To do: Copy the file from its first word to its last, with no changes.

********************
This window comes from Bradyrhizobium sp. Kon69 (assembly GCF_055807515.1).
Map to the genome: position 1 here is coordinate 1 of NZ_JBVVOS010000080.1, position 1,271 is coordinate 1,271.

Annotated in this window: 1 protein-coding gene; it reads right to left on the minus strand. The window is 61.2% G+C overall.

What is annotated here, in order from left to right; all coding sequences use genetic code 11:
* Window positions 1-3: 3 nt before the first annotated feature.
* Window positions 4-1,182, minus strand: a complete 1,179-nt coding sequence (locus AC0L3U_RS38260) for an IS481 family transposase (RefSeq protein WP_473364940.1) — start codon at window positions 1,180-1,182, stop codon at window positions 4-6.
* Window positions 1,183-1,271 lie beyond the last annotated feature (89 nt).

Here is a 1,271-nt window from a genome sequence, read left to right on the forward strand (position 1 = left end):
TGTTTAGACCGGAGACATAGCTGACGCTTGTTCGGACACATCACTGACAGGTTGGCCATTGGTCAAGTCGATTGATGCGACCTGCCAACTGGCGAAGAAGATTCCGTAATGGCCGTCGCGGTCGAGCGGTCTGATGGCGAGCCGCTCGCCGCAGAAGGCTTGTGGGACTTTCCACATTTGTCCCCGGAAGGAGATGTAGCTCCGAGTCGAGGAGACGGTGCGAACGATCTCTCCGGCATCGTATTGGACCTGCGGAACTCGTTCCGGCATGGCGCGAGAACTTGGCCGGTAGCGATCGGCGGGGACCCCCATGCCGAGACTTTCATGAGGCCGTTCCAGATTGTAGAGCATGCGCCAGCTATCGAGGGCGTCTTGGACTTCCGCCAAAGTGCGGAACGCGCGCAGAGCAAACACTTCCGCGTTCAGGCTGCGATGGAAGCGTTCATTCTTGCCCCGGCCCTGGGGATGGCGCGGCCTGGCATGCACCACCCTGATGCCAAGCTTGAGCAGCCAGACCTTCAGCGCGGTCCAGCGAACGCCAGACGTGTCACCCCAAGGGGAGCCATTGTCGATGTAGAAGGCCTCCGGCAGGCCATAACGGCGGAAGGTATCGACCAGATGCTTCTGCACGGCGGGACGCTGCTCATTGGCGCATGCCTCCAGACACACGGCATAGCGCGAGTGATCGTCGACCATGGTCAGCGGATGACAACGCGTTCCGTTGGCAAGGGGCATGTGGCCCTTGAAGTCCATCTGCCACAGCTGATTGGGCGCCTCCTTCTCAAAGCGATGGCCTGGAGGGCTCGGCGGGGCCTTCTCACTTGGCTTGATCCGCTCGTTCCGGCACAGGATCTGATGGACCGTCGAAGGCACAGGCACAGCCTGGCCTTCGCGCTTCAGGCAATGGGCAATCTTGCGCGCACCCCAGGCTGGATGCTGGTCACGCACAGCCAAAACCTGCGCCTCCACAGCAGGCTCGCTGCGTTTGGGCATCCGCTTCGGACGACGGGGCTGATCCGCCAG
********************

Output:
This window comes from Bradyrhizobium sp. Kon69 (assembly GCF_055807515.1).
Map to the genome: position 1 here is coordinate 1 of NZ_JBVVOS010000080.1, position 1,271 is coordinate 1,271.

Annotated in this window: 1 protein-coding gene; it reads right to left on the minus strand. The window is 61.2% G+C overall.

What is annotated here, in order from left to right; all coding sequences use genetic code 11:
* Window positions 1-3: 3 nt before the first annotated feature.
* Window positions 4-1,182, minus strand: a complete 1,179-nt coding sequence (locus AC0L3U_RS38260) for an IS481 family transposase (RefSeq protein WP_473364940.1) — start codon at window positions 1,180-1,182, stop codon at window positions 4-6.
* Window positions 1,183-1,271 lie beyond the last annotated feature (89 nt).

Here is a 1,271-nt window from a genome sequence, read left to right on the forward strand (position 1 = left end):
TGTTTAGACCGGAGACATAGCTGACGCTTGTTCGGACACATCACTGACAGGTTGGCCATTGGTCAAGTCGATTGATGCGACCTGCCAACTGGCGAAGAAGATTCCGTAATGGCCGTCGCGGTCGAGCGGTCTGATGGCGAGCCGCTCGCCGCAGAAGGCTTGTGGGACTTTCCACATTTGTCCCCGGAAGGAGATGTAGCTCCGAGTCGAGGAGACGGTGCGAACGATCTCTCCGGCATCGTATTGGACCTGCGGAACTCGTTCCGGCATGGCGCGAGAACTTGGCCGGTAGCGATCGGCGGGGACCCCCATGCCGAGACTTTCATGAGGCCGTTCCAGATTGTAGAGCATGCGCCAGCTATCGAGGGCGTCTTGGACTTCCGCCAAAGTGCGGAACGCGCGCAGAGCAAACACTTCCGCGTTCAGGCTGCGATGGAAGCGTTCATTCTTGCCCCGGCCCTGGGGATGGCGCGGCCTGGCATGCACCACCCTGATGCCAAGCTTGAGCAGCCAGACCTTCAGCGCGGTCCAGCGAACGCCAGACGTGTCACCCCAAGGGGAGCCATTGTCGATGTAGAAGGCCTCCGGCAGGCCATAACGGCGGAAGGTATCGACCAGATGCTTCTGCACGGCGGGACGCTGCTCATTGGCGCATGCCTCCAGACACACGGCATAGCGCGAGTGATCGTCGACCATGGTCAGCGGATGACAACGCGTTCCGTTGGCAAGGGGCATGTGGCCCTTGAAGTCCATCTGCCACAGCTGATTGGGCGCCTCCTTCTCAAAGCGATGGCCTGGAGGGCTCGGCGGGGCCTTCTCACTTGGCTTGATCCGCTCGTTCCGGCACAGGATCTGATGGACCGTCGAAGGCACAGGCACAGCCTGGCCTTCGCGCTTCAGGCAATGGGCAATCTTGCGCGCACCCCAGGCTGGATGCTGGTCACGCACAGCCAAAACCTGCGCCTCCACAGCAGGCTCGCTGCGTTTGGGCATCCGCTTCGGACGACGGGGCTGATCCGCCAG